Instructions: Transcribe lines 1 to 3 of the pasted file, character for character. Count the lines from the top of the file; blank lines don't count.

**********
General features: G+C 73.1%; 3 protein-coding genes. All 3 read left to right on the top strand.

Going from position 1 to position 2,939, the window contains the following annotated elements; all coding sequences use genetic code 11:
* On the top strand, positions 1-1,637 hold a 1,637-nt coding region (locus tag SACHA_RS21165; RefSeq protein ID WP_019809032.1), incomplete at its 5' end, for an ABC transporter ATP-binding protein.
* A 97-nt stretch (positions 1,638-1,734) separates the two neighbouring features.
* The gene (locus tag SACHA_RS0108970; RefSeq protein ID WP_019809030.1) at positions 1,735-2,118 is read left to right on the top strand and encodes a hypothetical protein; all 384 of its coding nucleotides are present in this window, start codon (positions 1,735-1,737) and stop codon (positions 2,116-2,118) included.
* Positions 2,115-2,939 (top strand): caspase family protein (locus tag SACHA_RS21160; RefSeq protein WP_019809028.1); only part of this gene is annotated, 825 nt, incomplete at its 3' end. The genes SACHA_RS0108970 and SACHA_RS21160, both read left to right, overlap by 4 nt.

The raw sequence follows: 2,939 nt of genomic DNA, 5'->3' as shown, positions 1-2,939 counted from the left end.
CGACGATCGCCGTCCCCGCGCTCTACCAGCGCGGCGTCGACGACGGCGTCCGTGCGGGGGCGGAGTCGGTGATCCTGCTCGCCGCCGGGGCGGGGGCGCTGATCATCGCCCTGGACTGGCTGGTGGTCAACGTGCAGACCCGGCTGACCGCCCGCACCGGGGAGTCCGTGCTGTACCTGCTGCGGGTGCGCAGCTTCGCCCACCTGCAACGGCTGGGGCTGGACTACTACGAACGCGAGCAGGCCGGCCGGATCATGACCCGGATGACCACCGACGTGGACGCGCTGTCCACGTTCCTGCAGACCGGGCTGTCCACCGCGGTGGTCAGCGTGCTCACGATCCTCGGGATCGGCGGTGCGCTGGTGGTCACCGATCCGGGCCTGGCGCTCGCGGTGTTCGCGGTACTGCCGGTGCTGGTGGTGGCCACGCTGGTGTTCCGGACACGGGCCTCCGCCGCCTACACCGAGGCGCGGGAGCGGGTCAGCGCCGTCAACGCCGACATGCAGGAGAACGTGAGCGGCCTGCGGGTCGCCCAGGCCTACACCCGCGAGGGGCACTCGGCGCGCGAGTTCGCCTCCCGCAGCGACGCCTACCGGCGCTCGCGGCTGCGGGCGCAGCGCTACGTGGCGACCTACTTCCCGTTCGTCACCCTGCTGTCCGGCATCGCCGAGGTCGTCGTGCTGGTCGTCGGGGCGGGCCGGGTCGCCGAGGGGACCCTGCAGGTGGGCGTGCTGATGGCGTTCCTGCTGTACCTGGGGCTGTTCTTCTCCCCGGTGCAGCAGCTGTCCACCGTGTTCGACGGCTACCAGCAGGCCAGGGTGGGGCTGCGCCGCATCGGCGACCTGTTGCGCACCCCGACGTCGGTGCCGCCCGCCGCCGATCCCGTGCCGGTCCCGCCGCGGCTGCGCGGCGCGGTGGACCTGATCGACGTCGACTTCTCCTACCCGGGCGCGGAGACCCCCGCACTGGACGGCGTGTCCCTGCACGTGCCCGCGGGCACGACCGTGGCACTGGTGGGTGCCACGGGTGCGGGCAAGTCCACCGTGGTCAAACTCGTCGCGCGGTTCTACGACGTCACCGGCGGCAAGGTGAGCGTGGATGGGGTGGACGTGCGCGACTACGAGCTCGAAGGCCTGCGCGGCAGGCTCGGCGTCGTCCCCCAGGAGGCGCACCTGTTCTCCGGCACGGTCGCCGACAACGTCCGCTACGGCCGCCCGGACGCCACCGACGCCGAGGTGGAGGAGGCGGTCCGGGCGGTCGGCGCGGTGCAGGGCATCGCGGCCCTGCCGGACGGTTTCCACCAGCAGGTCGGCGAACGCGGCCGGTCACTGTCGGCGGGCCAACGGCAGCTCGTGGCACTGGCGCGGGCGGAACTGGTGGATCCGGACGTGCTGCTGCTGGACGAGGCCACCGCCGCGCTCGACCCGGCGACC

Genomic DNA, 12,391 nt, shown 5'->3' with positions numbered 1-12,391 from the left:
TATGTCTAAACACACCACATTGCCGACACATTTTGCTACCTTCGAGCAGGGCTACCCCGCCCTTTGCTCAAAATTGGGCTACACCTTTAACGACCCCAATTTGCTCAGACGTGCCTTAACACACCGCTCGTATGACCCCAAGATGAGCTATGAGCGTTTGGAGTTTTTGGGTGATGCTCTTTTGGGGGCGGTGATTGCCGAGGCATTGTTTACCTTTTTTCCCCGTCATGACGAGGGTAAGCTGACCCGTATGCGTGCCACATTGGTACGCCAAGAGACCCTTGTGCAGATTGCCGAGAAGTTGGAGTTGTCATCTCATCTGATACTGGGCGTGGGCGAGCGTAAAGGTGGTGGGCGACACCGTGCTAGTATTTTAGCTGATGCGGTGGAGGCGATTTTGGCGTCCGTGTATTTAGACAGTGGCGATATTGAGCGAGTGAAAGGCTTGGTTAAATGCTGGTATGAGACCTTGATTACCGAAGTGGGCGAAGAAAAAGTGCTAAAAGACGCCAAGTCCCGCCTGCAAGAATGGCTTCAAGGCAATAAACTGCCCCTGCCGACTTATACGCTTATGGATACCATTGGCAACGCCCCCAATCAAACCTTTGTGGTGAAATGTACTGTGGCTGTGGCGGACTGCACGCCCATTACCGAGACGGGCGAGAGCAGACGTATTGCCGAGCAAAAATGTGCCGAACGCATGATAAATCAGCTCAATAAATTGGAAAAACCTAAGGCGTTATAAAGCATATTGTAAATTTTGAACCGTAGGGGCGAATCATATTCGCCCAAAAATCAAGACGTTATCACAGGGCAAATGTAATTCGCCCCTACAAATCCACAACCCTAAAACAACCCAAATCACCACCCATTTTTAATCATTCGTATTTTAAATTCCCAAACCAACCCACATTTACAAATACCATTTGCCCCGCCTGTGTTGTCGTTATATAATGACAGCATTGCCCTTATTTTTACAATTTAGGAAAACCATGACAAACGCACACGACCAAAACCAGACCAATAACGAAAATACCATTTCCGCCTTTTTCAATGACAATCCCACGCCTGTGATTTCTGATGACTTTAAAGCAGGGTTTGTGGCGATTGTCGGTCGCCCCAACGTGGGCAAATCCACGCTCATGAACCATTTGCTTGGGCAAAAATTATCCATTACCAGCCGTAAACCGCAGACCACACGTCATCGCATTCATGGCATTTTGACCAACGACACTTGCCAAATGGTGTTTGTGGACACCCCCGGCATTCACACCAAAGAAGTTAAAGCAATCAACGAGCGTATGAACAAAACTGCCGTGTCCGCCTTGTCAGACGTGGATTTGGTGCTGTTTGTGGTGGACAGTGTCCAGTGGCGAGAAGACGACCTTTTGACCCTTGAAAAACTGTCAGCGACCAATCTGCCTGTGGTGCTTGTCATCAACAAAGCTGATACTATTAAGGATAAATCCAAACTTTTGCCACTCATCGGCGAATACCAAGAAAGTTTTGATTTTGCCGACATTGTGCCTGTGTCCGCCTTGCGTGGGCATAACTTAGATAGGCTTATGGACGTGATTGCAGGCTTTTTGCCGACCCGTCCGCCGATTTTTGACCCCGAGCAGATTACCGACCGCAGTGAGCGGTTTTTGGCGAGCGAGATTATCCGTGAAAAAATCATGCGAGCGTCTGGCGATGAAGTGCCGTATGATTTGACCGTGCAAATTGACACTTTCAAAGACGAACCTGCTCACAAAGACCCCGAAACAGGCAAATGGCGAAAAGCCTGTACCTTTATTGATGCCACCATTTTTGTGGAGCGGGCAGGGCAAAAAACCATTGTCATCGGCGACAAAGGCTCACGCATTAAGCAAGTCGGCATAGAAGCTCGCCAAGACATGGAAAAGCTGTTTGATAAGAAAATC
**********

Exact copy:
General features: G+C 73.1%; 3 protein-coding genes. All 3 read left to right on the top strand.

Going from position 1 to position 2,939, the window contains the following annotated elements; all coding sequences use genetic code 11:
* On the top strand, positions 1-1,637 hold a 1,637-nt coding region (locus tag SACHA_RS21165; RefSeq protein ID WP_019809032.1), incomplete at its 5' end, for an ABC transporter ATP-binding protein.